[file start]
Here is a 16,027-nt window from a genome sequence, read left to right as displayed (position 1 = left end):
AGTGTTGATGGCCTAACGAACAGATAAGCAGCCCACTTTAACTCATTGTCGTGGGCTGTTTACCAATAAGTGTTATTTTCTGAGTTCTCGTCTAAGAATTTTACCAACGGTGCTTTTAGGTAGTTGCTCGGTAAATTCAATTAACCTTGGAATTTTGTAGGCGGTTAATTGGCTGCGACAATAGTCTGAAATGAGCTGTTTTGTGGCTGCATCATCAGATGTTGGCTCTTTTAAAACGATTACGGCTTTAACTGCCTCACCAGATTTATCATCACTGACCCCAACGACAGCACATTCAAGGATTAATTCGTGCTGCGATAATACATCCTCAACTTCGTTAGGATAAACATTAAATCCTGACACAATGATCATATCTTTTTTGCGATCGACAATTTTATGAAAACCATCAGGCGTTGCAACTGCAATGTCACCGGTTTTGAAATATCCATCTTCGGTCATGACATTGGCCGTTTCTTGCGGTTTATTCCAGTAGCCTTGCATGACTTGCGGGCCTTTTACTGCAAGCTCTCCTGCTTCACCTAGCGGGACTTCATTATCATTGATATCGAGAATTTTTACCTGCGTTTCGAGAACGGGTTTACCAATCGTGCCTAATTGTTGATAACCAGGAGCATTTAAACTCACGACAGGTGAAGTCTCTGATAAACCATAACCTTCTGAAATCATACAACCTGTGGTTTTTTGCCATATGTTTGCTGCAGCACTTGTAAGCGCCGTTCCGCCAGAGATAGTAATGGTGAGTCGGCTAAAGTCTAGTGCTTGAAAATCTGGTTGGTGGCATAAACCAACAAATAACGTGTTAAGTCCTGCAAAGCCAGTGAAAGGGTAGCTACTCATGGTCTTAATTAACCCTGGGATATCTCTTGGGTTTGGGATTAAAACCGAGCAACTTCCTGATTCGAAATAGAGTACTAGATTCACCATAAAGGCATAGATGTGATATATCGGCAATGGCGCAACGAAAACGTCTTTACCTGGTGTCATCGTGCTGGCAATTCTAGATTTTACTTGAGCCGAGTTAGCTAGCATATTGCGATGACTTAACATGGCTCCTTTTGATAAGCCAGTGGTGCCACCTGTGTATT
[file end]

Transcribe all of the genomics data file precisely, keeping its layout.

Here is a 16,027-nt window from a genome sequence, read left to right as displayed (position 1 = left end):
AGTGTTGATGGCCTAACGAACAGATAAGCAGCCCACTTTAACTCATTGTCGTGGGCTGTTTACCAATAAGTGTTATTTTCTGAGTTCTCGTCTAAGAATTTTACCAACGGTGCTTTTAGGTAGTTGCTCGGTAAATTCAATTAACCTTGGAATTTTGTAGGCGGTTAATTGGCTGCGACAATAGTCTGAAATGAGCTGTTTTGTGGCTGCATCATCAGATGTTGGCTCTTTTAAAACGATTACGGCTTTAACTGCCTCACCAGATTTATCATCACTGACCCCAACGACAGCACATTCAAGGATTAATTCGTGCTGCGATAATACATCCTCAACTTCGTTAGGATAAACATTAAATCCTGACACAATGATCATATCTTTTTTGCGATCGACAATTTTATGAAAACCATCAGGCGTTGCAACTGCAATGTCACCGGTTTTGAAATATCCATCTTCGGTCATGACATTGGCCGTTTCTTGCGGTTTATTCCAGTAGCCTTGCATGACTTGCGGGCCTTTTACTGCAAGCTCTCCTGCTTCACCTAGCGGGACTTCATTATCATTGATATCGAGAATTTTTACCTGCGTTTCGAGAACGGGTTTACCAATCGTGCCTAATTGTTGATAACCAGGAGCATTTAAACTCACGACAGGTGAAGTCTCTGATAAACCATAACCTTCTGAAATCATACAACCTGTGGTTTTTTGCCATATGTTTGCTGCAGCACTTGTAAGCGCCGTTCCGCCAGAGATAGTAATGGTGAGTCGGCTAAAGTCTAGTGCTTGAAAATCTGGTTGGTGGCATAAACCAACAAATAACGTGTTAAGTCCTGCAAAGCCAGTGAAAGGGTAGCTACTCATGGTCTTAATTAACCCTGGGATATCTCTTGGGTTTGGGATTAAAACCGAGCAACTTCCTGATTCGAAATAGAGTACTAGATTCACCATAAAGGCATAGATGTGATATATCGGCAATGGCGCAACGAAAACGTCTTTACCTGGTGTCATCGTGCTGGCAATTCTAGATTTTACTTGAGCCGAGTTAGCTAGCATATTGCGATGACTTAACATGGCTCCTTTTGATAAGCCAGTGGTGCCACCTGTGTATT